At this point you swear at the thing before removing the base again, and open the drawer slightly before re-fitting it so that the draw closes against the outside of the bellset cover.  It now looks like the next picture.  I've dragged the normal bellset cord around to the back of the telephone, so that it looks like it would if I had fitted the short one, something of a mess.

To show what a huge great lump of a thing this actually is, the last picture shows it between a 302, and a 300 series, itself a very large 'phone.  No wonder the GPO gave up on this idea, and started supplying the 300 series when a combined set was required.

There's not much to be said about the 300 series, and in particular my 328, it's in the last picture here, and also in the comparison with the 302 which I wrote.  It's the same as the standard 332, but with bell on/off buttons added for use as an extension 'phone.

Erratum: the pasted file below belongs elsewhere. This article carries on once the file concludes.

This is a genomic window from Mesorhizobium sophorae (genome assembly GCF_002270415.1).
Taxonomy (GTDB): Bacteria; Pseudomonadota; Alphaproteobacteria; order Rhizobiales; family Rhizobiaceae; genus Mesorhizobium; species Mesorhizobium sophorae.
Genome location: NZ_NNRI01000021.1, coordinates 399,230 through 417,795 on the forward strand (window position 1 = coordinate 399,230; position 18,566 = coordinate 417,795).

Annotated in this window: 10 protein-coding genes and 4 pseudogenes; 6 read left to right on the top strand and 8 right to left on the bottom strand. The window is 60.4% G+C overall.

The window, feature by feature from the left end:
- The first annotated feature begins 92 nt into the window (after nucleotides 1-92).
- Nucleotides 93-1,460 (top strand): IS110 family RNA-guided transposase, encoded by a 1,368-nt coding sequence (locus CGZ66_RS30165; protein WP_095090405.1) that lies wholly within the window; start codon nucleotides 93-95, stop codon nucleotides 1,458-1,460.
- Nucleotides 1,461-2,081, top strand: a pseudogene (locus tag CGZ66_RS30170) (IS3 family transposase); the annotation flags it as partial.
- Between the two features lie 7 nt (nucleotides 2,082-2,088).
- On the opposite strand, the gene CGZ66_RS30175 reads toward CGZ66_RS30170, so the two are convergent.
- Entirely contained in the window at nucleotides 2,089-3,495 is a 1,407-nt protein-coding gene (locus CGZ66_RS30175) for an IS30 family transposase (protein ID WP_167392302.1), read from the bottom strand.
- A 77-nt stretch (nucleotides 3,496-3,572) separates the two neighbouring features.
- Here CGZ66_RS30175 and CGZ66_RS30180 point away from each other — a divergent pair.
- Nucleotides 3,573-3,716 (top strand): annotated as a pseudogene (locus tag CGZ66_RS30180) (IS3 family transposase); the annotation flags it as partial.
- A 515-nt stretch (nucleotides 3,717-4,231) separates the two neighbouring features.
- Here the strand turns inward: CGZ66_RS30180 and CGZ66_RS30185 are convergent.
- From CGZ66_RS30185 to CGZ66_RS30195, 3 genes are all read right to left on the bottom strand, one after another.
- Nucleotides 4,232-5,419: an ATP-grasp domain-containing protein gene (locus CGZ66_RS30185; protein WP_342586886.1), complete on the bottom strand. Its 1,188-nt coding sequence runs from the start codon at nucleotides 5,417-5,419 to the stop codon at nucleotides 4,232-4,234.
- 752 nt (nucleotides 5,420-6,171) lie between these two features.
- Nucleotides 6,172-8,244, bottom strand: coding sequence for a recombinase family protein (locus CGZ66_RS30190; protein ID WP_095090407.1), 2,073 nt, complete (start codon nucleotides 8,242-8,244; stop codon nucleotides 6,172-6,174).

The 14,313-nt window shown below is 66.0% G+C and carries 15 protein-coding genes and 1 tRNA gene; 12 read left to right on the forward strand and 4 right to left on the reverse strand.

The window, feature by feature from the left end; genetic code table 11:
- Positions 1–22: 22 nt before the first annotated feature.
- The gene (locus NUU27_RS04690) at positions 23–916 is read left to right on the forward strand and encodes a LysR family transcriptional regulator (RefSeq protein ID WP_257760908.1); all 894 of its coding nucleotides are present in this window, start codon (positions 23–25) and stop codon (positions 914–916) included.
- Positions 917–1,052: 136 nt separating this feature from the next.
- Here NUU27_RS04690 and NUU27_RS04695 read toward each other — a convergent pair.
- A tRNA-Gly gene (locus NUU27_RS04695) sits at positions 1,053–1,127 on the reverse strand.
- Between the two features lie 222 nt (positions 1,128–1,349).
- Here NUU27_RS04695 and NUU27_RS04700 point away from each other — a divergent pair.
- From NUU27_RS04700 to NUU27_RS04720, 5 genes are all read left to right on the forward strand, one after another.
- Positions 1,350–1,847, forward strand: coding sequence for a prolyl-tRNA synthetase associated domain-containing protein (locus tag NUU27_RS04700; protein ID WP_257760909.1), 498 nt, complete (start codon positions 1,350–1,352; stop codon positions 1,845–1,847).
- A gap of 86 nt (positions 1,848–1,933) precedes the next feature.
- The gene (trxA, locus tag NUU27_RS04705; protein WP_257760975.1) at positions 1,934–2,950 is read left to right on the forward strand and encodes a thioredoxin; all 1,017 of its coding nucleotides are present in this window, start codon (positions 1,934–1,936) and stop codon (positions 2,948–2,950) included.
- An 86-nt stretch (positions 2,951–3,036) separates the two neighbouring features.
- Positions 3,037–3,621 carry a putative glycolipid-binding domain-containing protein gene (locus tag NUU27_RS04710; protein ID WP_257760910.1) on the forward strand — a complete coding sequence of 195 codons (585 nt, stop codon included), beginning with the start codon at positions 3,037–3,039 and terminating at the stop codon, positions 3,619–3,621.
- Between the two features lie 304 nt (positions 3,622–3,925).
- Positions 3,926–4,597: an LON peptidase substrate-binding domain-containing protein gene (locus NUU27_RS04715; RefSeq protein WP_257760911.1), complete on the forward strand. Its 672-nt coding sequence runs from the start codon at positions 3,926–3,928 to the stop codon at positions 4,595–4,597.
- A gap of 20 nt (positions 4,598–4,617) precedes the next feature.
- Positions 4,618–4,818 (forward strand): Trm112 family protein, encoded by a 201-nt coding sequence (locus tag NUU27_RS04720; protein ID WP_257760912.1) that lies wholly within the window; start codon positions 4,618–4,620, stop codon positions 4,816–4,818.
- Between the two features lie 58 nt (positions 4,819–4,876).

« Last Edit: August 16, 2009, 06:01:18 PM by Stephen Furley »

Offline Dennis Markham

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Re: My Phone Collection - Stephen Furley
« Reply #2 on: August 17, 2009, 10:49:08 AM »
Stephen, those are very beautiful telephones.  I especially like the 232 and also the stick phone with the bellset.  It does look huge next to the 302.  Those are very elegant telephones.  Thank you for posting those photos and telling us about them.  That is a very interesting design for that 232, having the ability to combine the bell or keep it separate.  I kind of like the look of it by itself.

Offline Dan/Panther

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Re: My Phone Collection - Stephen Furley
« Reply #3 on: August 17, 2009, 12:42:46 PM »
Stephen;
Very impressive collection in deed.
D/P
Great photos also.

The More People I meet, The More I Love, and MISS My Dog.  Dan Robinson

Offline foots

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Re: My Phone Collection - Stephen Furley
« Reply #4 on: August 17, 2009, 01:23:54 PM »
That is impressive. I especially like the 232. You've got some really nice stuff.
"Ain't Worryin' 'Bout Nothin"

Offline McHeath

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Re: My Phone Collection - Stephen Furley
« Reply #5 on: August 18, 2009, 01:02:52 AM »